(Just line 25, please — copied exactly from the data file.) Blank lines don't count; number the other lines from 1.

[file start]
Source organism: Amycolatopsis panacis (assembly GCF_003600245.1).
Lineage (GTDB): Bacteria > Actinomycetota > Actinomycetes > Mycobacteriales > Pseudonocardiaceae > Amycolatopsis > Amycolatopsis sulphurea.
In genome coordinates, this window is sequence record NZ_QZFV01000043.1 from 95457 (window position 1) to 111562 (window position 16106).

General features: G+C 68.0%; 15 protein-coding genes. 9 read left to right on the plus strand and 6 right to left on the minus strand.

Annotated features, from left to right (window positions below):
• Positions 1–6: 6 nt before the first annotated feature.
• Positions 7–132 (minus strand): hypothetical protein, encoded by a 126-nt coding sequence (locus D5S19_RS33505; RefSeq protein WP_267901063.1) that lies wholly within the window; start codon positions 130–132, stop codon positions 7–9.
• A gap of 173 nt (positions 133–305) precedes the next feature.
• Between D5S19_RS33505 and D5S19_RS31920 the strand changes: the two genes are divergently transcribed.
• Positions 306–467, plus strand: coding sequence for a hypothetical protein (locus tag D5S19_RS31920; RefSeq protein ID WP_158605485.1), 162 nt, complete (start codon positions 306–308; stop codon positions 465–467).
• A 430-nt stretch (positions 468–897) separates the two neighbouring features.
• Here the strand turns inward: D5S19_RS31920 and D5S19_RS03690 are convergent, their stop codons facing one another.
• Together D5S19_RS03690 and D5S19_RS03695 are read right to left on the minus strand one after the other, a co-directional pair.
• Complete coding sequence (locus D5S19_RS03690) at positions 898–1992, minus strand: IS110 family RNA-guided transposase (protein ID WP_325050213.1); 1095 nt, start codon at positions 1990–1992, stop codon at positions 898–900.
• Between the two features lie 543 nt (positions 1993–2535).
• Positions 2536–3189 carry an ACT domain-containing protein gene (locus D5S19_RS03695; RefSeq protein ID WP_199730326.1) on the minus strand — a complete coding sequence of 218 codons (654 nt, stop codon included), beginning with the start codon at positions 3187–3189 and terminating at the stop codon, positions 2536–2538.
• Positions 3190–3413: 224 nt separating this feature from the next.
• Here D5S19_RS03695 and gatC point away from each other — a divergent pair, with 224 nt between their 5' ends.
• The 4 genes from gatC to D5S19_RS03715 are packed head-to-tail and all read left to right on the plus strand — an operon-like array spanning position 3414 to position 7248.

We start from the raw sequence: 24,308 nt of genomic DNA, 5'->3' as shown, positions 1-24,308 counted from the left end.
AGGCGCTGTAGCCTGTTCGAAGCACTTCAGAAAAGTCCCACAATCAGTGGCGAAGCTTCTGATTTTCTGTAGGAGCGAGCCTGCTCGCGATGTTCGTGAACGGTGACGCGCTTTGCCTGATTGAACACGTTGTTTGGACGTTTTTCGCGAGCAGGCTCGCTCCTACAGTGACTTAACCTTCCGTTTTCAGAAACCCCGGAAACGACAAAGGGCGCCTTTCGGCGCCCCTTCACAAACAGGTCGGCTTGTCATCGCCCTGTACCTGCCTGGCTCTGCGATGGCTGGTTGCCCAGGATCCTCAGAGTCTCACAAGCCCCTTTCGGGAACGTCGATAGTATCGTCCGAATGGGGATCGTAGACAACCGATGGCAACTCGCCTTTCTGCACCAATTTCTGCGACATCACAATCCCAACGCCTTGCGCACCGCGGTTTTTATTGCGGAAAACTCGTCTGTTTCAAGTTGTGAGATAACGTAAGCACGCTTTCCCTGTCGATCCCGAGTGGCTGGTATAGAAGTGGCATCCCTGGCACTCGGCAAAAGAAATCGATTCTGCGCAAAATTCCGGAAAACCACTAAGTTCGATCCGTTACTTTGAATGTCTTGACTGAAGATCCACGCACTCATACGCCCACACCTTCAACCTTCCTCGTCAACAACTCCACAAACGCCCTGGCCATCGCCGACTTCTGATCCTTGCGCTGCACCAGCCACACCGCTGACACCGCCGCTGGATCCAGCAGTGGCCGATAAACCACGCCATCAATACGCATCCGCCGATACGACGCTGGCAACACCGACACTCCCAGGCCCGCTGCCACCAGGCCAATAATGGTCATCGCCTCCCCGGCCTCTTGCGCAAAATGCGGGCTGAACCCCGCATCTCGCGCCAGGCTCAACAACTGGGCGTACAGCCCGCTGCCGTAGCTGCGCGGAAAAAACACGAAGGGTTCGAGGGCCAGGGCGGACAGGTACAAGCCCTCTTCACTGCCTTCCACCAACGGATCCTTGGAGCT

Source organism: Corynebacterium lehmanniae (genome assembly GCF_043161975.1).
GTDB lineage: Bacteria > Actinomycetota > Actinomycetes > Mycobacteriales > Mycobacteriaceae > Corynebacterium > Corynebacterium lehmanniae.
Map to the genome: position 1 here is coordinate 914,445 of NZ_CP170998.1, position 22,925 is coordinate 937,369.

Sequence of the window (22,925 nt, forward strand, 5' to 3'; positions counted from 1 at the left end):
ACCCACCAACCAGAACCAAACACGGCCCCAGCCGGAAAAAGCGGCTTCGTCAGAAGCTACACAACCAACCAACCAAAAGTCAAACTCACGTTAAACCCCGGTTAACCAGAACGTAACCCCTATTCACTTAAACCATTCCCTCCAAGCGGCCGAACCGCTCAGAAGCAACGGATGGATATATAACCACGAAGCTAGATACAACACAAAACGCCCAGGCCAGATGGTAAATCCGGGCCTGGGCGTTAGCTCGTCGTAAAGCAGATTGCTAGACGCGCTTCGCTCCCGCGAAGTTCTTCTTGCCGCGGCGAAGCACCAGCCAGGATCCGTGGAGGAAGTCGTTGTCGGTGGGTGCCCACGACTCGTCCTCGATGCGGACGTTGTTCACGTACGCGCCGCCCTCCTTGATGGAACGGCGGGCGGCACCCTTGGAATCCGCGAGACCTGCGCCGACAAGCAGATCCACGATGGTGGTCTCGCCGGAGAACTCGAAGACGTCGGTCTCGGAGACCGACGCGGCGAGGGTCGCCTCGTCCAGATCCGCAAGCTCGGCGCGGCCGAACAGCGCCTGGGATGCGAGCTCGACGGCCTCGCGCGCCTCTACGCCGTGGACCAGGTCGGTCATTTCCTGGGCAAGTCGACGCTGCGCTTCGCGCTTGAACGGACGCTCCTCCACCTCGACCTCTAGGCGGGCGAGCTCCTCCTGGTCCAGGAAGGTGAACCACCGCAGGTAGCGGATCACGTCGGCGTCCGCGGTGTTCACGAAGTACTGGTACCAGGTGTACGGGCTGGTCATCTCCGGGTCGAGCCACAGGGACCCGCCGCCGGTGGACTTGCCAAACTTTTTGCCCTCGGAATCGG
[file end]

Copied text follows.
Sequence of the window (22,925 nt, forward strand, 5' to 3'; positions counted from 1 at the left end):